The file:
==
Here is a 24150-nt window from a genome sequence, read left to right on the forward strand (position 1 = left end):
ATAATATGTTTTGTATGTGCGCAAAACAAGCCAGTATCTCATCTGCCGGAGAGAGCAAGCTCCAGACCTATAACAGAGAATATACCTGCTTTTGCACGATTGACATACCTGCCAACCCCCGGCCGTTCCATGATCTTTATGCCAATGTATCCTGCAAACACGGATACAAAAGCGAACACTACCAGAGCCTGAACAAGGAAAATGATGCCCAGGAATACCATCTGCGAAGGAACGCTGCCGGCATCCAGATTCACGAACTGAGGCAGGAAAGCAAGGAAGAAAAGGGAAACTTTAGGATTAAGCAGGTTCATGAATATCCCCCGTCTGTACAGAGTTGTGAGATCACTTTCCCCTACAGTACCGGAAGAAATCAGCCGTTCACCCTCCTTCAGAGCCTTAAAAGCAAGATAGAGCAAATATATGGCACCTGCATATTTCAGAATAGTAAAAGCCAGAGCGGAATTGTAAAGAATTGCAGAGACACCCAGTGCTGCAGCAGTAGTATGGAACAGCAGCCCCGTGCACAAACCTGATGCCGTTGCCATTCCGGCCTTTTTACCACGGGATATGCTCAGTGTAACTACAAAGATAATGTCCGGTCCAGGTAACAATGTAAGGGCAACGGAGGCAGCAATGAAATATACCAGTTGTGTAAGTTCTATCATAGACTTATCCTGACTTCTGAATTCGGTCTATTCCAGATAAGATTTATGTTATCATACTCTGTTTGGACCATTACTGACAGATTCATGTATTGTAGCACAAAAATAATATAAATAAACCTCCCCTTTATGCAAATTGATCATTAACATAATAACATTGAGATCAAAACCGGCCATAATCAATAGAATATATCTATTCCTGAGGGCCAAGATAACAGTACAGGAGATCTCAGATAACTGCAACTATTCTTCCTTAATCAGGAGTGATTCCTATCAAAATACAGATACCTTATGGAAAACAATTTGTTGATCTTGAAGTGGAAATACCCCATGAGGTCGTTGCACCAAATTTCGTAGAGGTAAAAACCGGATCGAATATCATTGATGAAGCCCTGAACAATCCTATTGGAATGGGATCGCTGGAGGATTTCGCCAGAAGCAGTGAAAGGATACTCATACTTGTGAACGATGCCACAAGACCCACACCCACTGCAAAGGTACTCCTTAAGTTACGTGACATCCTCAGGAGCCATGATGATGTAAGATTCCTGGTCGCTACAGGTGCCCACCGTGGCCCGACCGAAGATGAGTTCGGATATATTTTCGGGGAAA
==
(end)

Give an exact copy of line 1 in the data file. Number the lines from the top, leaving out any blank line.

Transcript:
Here is a 24150-nt window from a genome sequence, read left to right on the forward strand (position 1 = left end):